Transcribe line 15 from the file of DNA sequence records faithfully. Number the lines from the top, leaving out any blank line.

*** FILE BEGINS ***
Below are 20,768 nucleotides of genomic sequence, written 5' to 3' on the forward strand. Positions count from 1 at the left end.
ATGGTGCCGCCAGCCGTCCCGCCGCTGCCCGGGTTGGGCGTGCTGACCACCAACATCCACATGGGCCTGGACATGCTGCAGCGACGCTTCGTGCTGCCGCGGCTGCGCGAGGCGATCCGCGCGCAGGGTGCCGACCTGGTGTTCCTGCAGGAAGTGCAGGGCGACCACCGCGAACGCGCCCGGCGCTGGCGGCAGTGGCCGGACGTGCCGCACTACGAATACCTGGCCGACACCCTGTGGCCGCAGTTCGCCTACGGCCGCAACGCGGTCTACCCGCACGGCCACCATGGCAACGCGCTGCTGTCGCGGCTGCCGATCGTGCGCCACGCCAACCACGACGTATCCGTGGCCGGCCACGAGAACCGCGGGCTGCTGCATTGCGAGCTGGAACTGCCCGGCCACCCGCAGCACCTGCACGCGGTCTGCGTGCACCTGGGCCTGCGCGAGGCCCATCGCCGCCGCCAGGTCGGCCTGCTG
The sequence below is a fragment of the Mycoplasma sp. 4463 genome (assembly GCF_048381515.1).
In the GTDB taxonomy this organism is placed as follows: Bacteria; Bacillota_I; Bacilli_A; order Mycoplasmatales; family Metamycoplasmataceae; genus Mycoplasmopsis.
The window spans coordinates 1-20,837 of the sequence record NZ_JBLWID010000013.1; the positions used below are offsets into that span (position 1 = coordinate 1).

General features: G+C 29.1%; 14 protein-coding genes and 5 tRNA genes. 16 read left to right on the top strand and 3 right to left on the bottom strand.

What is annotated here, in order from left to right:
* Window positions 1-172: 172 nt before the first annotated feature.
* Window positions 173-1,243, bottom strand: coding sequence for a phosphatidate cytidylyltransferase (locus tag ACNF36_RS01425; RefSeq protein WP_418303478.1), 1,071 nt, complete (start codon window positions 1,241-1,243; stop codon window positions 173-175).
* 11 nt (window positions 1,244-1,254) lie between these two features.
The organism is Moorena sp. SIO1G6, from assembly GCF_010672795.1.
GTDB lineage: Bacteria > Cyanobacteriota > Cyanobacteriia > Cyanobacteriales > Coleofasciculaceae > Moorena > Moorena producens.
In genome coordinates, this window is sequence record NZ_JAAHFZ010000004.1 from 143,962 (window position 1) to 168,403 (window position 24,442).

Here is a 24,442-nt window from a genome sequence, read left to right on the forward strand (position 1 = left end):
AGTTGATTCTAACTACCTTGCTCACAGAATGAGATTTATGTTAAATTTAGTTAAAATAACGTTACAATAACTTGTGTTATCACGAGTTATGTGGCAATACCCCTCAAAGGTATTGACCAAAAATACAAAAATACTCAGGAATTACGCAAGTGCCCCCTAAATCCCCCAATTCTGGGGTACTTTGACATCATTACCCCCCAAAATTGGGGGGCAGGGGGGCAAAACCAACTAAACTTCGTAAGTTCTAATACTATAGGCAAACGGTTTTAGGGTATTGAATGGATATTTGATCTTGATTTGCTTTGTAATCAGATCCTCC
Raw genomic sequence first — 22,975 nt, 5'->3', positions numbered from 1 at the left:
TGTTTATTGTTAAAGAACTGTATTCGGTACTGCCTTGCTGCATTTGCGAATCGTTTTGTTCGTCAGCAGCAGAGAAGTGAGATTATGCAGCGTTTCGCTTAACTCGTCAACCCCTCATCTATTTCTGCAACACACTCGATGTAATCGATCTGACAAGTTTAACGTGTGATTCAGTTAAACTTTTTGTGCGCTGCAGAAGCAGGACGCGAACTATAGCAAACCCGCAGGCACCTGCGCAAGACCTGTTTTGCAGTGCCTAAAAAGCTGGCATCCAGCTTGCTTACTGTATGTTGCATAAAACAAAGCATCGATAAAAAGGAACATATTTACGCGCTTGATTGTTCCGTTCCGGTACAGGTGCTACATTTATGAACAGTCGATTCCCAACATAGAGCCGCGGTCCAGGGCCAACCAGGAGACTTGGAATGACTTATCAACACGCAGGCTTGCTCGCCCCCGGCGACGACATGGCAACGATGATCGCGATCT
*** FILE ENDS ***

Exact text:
AGTTGATTCTAACTACCTTGCTCACAGAATGAGATTTATGTTAAATTTAGTTAAAATAACGTTACAATAACTTGTGTTATCACGAGTTATGTGGCAATACCCCTCAAAGGTATTGACCAAAAATACAAAAATACTCAGGAATTACGCAAGTGCCCCCTAAATCCCCCAATTCTGGGGTACTTTGACATCATTACCCCCCAAAATTGGGGGGCAGGGGGGCAAAACCAACTAAACTTCGTAAGTTCTAATACTATAGGCAAACGGTTTTAGGGTATTGAATGGATATTTGATCTTGATTTGCTTTGTAATCAGATCCTCC